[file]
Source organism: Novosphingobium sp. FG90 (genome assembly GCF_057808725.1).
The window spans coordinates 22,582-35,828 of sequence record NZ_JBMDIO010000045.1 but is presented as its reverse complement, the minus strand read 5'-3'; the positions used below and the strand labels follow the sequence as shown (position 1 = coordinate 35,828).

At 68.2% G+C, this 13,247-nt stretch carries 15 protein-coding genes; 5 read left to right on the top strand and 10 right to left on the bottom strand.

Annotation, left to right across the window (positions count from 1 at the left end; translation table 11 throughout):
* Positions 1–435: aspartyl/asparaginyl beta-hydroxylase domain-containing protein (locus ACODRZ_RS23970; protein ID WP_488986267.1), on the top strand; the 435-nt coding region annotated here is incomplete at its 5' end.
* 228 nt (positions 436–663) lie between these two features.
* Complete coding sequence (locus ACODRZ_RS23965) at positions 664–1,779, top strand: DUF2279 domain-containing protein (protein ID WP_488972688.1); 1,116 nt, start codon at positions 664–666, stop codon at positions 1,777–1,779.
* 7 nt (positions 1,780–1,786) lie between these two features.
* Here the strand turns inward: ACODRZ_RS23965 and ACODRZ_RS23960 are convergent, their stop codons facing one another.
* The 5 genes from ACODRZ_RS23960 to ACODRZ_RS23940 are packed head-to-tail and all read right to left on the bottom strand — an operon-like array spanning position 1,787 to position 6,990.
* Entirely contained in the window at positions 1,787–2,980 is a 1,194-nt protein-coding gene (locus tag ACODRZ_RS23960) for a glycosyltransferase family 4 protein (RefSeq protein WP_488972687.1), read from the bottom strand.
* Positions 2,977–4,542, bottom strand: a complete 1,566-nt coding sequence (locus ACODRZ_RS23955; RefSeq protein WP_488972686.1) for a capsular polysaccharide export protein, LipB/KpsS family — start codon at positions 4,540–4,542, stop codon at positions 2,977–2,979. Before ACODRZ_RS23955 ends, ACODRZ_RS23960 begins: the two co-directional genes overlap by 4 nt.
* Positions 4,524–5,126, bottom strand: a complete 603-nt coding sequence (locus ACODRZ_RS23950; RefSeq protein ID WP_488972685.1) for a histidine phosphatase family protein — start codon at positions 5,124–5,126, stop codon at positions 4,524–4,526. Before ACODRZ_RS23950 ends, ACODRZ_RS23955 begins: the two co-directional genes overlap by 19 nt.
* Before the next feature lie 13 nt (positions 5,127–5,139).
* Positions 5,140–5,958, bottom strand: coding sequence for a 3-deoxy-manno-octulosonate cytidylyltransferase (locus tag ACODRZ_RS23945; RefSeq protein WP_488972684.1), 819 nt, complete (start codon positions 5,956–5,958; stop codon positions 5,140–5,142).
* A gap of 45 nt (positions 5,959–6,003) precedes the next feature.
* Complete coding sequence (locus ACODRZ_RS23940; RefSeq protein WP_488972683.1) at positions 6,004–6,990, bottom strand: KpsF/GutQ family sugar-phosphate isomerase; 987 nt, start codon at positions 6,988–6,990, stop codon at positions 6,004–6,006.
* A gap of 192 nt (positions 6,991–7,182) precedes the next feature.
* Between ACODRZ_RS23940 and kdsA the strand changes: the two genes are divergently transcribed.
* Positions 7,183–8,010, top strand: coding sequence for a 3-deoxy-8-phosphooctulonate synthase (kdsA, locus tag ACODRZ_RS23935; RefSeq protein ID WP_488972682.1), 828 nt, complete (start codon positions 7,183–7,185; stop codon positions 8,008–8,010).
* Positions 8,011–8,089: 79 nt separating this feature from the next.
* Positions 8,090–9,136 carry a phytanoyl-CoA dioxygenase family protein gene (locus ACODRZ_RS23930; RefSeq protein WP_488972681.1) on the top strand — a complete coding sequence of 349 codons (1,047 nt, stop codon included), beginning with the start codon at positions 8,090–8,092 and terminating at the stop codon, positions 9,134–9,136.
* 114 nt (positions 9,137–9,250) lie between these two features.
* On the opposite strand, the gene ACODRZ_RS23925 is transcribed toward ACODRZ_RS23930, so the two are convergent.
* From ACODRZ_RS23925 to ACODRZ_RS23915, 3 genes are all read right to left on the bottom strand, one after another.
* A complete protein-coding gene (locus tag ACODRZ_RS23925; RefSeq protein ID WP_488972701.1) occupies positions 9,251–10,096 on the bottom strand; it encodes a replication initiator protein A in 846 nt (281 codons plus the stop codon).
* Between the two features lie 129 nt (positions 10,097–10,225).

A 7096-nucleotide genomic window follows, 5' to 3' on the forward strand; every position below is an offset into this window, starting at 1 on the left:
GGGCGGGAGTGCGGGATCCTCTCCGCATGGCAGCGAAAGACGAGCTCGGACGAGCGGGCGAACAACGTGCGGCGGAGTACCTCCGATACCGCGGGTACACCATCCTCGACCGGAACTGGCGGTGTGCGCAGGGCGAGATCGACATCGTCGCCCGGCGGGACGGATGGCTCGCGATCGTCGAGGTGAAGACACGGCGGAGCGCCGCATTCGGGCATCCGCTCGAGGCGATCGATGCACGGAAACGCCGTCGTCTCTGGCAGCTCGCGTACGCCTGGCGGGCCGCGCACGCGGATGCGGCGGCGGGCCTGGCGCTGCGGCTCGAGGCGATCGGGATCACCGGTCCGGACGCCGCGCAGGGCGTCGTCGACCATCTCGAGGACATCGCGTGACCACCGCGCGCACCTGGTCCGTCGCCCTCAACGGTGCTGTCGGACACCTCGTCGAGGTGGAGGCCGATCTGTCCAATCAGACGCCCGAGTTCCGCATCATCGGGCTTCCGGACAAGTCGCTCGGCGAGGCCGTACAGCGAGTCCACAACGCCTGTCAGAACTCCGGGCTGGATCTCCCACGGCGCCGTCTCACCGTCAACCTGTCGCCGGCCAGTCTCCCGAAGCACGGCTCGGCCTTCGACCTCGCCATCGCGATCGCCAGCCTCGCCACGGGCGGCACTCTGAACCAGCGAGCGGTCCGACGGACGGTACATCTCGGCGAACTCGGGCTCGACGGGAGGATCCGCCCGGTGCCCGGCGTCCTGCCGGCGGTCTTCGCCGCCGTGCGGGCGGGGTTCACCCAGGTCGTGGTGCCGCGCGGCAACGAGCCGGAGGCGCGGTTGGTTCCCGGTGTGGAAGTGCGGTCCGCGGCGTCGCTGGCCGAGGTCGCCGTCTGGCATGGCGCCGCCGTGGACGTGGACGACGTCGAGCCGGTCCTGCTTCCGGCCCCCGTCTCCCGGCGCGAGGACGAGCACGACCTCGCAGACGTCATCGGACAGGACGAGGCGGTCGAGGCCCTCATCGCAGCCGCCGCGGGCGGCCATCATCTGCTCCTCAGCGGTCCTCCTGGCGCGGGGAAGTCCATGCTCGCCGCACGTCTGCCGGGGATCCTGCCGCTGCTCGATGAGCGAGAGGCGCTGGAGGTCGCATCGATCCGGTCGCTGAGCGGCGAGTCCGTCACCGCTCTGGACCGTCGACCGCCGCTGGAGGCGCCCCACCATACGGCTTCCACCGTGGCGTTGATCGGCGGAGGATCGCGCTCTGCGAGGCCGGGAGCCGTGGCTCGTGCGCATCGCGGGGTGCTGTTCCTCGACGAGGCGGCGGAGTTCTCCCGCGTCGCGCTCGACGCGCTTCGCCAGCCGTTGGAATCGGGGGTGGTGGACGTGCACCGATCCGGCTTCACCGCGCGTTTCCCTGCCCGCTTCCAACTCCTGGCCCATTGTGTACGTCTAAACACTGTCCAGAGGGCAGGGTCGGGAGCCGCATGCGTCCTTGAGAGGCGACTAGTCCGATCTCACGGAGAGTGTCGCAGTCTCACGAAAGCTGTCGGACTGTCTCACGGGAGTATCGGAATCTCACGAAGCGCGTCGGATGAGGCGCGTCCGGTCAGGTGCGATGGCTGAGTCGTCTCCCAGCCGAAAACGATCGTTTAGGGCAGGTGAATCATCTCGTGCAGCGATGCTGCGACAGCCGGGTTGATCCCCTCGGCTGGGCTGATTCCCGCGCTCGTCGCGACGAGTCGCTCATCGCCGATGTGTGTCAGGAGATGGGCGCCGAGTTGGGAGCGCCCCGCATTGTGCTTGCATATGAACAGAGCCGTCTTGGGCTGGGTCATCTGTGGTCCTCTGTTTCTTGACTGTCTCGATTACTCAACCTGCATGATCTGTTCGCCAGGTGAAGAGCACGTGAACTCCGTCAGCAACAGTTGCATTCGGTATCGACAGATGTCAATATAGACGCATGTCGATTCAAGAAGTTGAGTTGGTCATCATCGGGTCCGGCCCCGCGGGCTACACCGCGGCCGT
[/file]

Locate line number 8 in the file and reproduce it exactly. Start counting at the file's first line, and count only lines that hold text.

* 7 nt (positions 1,780–1,786) lie between these two features.